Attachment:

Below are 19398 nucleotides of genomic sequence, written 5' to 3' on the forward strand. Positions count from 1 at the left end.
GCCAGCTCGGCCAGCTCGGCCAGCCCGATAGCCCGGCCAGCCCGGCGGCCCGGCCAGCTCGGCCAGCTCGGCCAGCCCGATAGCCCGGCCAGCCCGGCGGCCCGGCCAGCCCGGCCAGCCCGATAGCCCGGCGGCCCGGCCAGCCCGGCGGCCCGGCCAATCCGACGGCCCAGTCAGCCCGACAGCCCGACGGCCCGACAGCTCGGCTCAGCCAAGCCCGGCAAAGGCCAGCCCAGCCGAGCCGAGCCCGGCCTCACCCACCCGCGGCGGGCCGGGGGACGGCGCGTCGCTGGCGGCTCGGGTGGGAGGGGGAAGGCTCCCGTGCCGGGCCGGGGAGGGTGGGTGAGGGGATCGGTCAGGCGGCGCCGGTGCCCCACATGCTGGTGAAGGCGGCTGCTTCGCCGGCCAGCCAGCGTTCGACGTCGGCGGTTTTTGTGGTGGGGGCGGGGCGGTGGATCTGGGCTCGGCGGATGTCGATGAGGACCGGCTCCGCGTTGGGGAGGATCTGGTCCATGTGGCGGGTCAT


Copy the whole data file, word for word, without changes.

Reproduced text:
Below are 19398 nucleotides of genomic sequence, written 5' to 3' on the forward strand. Positions count from 1 at the left end.
GCCAGCTCGGCCAGCTCGGCCAGCCCGATAGCCCGGCCAGCCCGGCGGCCCGGCCAGCTCGGCCAGCTCGGCCAGCCCGATAGCCCGGCCAGCCCGGCGGCCCGGCCAGCCCGGCCAGCCCGATAGCCCGGCGGCCCGGCCAGCCCGGCGGCCCGGCCAATCCGACGGCCCAGTCAGCCCGACAGCCCGACGGCCCGACAGCTCGGCTCAGCCAAGCCCGGCAAAGGCCAGCCCAGCCGAGCCGAGCCCGGCCTCACCCACCCGCGGCGGGCCGGGGGACGGCGCGTCGCTGGCGGCTCGGGTGGGAGGGGGAAGGCTCCCGTGCCGGGCCGGGGAGGGTGGGTGAGGGGATCGGTCAGGCGGCGCCGGTGCCCCACATGCTGGTGAAGGCGGCTGCTTCGCCGGCCAGCCAGCGTTCGACGTCGGCGGTTTTTGTGGTGGGGGCGGGGCGGTGGATCTGGGCTCGGCGGATGTCGATGAGGACCGGCTCCGCGTTGGGGAGGATCTGGTCCATGTGGCGGGTCAT